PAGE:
2015 Article Archive
Using a new gene-editing technique, a team of scientists from UT Southwestern Medical Center stopped progression of Duchenne muscular dystrophy (DMD) in young mice.
UT Southwestern Medical Center researchers – along with colleagues at the University of Pennsylvania – have determined the first atomic structure of a protein from the two-pore channel (TPC) family.
International team of scientists detect inherited traits tied to sleep, wake, and activity cycles associated with severe bipolar disorder
Researchers here found that those with bipolar disorder awoke later and slept longer, on average were awake fewer minutes overall, and were active for shorter periods than those without the disorder.
UT Southwestern School of Health Professions faculty, staff, and students were honored recently at the school’s second annual awards ceremony to honor outstanding achievement.
Dr. Bruce Brown leads the new Office of Safety and Business Continuity.
The program provides seed money and four-year support for early-career investigators to carry out independent, cutting-edge research projects.
To celebrate American Archives Month in October, the UT Southwestern Medical Center community was invited to visit the Rare Book Room at the Health Sciences Digital Library and Learning Center to view treasures from the University’s collection.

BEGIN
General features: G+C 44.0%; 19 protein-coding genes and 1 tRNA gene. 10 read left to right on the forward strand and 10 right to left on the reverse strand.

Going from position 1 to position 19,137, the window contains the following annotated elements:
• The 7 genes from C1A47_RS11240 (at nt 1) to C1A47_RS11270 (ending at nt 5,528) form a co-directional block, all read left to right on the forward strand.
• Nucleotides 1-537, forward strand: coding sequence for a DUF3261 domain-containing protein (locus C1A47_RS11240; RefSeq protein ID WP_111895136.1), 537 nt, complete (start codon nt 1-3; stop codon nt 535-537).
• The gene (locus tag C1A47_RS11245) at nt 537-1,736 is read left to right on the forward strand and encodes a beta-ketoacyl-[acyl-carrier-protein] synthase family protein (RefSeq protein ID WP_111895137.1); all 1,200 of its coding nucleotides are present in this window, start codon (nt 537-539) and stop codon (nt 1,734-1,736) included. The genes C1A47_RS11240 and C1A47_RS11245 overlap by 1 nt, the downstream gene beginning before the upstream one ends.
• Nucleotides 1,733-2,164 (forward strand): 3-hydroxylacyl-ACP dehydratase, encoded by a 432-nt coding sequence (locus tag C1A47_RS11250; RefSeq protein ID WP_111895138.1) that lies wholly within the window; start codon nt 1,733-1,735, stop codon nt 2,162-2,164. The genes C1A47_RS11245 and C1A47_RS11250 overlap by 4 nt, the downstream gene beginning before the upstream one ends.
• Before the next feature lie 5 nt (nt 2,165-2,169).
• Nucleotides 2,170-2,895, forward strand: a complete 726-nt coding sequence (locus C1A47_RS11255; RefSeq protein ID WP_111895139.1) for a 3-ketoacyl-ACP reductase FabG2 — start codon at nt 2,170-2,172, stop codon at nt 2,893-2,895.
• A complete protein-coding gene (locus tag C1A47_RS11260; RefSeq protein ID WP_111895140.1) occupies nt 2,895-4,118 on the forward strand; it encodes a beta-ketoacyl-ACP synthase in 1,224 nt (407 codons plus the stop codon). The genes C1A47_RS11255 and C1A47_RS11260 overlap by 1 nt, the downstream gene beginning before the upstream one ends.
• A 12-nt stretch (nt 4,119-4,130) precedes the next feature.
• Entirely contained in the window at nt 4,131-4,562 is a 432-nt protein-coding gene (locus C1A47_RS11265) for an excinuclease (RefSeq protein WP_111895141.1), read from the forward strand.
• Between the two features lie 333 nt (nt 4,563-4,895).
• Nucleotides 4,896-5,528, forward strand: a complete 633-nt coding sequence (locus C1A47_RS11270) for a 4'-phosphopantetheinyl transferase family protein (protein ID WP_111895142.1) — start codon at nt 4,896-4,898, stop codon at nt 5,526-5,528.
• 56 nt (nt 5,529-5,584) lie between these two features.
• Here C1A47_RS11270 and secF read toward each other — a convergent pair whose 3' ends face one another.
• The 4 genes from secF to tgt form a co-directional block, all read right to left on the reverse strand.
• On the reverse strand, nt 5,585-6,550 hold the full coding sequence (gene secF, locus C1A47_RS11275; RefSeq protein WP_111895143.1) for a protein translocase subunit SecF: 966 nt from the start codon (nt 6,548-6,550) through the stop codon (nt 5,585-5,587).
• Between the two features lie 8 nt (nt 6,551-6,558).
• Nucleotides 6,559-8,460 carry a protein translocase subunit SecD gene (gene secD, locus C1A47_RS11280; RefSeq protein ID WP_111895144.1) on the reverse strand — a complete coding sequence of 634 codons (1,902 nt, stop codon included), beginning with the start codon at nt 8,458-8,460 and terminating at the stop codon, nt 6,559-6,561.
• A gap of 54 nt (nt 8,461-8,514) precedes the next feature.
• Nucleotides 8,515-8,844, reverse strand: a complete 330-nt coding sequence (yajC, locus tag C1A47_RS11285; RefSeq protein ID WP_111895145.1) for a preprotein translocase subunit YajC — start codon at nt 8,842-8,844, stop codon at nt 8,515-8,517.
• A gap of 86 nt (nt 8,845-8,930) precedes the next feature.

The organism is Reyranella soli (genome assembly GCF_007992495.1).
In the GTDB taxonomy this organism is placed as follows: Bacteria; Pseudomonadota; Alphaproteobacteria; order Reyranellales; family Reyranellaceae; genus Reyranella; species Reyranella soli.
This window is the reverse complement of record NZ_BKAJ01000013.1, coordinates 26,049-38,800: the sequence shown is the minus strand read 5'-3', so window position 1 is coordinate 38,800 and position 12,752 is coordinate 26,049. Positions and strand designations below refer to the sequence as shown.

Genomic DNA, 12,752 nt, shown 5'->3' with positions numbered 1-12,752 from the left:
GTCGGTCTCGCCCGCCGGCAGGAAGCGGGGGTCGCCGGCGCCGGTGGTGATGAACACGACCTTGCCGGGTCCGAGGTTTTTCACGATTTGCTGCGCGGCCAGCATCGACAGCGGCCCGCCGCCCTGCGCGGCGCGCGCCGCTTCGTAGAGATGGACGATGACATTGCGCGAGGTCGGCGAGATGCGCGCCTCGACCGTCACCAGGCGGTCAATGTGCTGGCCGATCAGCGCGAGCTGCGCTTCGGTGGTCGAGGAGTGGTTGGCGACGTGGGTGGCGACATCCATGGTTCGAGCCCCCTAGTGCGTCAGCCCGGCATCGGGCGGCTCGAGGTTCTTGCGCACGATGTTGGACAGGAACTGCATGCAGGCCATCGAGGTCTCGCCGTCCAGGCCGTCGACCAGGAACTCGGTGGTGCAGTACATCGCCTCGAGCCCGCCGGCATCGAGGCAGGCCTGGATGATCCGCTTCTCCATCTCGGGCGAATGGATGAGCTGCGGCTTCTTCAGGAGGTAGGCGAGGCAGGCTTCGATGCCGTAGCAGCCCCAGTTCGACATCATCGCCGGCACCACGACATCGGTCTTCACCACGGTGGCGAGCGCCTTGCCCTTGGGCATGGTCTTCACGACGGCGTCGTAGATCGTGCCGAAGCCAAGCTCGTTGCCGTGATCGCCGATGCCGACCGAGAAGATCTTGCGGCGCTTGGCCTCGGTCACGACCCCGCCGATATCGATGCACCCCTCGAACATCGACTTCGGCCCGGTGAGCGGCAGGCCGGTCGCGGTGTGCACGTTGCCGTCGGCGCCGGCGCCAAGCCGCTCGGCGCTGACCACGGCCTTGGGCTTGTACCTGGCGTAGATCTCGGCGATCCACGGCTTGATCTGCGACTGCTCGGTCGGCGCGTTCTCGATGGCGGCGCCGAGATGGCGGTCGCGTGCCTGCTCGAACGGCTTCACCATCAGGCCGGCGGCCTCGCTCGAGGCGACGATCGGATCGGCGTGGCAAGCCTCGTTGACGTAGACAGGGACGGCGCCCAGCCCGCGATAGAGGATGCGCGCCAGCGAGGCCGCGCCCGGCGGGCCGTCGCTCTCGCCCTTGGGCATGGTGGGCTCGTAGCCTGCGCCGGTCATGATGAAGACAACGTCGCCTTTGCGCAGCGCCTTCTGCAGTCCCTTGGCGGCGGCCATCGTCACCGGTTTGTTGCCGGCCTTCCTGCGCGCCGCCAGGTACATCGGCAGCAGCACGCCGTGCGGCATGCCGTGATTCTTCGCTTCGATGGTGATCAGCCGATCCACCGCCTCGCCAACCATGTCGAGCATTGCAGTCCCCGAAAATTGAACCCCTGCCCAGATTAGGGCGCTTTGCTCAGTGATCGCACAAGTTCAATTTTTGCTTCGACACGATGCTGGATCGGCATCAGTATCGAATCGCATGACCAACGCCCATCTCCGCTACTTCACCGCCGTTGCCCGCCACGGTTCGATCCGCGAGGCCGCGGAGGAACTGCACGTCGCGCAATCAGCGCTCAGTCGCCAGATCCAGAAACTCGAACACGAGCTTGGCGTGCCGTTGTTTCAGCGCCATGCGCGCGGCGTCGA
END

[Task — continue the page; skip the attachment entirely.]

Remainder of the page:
There are no effective drugs to treat this disease, which is also known as amyotrophic lateral sclerosis or ALS, primarily because scientists lack an appropriate cell model of the disease.
A liver hormone works via the brain’s reward pathway to reduce cravings for sweets and alcohol in mammals, UT Southwestern Medical Center researchers have found.
Scientists discover a new role for RNA in safeguarding chromosome number in human cells, with implications for cancer biology
UTSW molecular biologists have identified a gene called NORAD that helps maintain the proper number of chromosomes in cells, and that when inactivated, causes the number of chromosomes in a cell to become unstable, a key feature of cancer cells.